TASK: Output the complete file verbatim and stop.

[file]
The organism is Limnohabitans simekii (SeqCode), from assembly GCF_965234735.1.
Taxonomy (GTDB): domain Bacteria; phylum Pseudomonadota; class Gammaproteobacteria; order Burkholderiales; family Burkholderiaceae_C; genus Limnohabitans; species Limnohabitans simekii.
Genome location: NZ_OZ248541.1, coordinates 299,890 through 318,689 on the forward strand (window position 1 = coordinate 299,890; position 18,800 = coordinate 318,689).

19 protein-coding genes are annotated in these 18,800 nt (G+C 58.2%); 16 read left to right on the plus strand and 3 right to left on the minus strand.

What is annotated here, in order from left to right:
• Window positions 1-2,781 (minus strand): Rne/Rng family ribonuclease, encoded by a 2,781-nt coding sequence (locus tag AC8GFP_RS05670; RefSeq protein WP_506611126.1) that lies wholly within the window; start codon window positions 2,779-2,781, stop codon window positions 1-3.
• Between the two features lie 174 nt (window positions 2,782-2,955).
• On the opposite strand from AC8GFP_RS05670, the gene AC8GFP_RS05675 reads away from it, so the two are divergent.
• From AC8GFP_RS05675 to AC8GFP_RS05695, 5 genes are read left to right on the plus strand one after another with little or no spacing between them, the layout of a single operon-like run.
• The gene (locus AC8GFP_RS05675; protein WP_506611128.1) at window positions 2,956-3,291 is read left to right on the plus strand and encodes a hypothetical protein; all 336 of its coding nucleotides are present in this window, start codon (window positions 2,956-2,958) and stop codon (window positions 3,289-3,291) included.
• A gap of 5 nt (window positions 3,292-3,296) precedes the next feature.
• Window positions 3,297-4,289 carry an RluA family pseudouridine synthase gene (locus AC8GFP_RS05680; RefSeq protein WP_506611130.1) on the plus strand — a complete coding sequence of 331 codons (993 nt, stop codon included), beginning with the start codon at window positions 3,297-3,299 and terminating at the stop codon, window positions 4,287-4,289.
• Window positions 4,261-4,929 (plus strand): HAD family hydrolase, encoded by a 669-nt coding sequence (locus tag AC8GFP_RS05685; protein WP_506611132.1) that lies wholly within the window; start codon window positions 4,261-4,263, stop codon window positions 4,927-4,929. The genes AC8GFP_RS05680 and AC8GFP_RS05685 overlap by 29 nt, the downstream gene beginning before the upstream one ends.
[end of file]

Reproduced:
The organism is Limnohabitans simekii (SeqCode), from assembly GCF_965234735.1.
Taxonomy (GTDB): domain Bacteria; phylum Pseudomonadota; class Gammaproteobacteria; order Burkholderiales; family Burkholderiaceae_C; genus Limnohabitans; species Limnohabitans simekii.
Genome location: NZ_OZ248541.1, coordinates 299,890 through 318,689 on the forward strand (window position 1 = coordinate 299,890; position 18,800 = coordinate 318,689).

19 protein-coding genes are annotated in these 18,800 nt (G+C 58.2%); 16 read left to right on the plus strand and 3 right to left on the minus strand.

What is annotated here, in order from left to right:
• Window positions 1-2,781 (minus strand): Rne/Rng family ribonuclease, encoded by a 2,781-nt coding sequence (locus tag AC8GFP_RS05670; RefSeq protein WP_506611126.1) that lies wholly within the window; start codon window positions 2,779-2,781, stop codon window positions 1-3.
• Between the two features lie 174 nt (window positions 2,782-2,955).
• On the opposite strand from AC8GFP_RS05670, the gene AC8GFP_RS05675 reads away from it, so the two are divergent.
• From AC8GFP_RS05675 to AC8GFP_RS05695, 5 genes are read left to right on the plus strand one after another with little or no spacing between them, the layout of a single operon-like run.
• The gene (locus AC8GFP_RS05675; protein WP_506611128.1) at window positions 2,956-3,291 is read left to right on the plus strand and encodes a hypothetical protein; all 336 of its coding nucleotides are present in this window, start codon (window positions 2,956-2,958) and stop codon (window positions 3,289-3,291) included.
• A gap of 5 nt (window positions 3,292-3,296) precedes the next feature.
• Window positions 3,297-4,289 carry an RluA family pseudouridine synthase gene (locus AC8GFP_RS05680; RefSeq protein WP_506611130.1) on the plus strand — a complete coding sequence of 331 codons (993 nt, stop codon included), beginning with the start codon at window positions 3,297-3,299 and terminating at the stop codon, window positions 4,287-4,289.
• Window positions 4,261-4,929 (plus strand): HAD family hydrolase, encoded by a 669-nt coding sequence (locus tag AC8GFP_RS05685; protein WP_506611132.1) that lies wholly within the window; start codon window positions 4,261-4,263, stop codon window positions 4,927-4,929. The genes AC8GFP_RS05680 and AC8GFP_RS05685 overlap by 29 nt, the downstream gene beginning before the upstream one ends.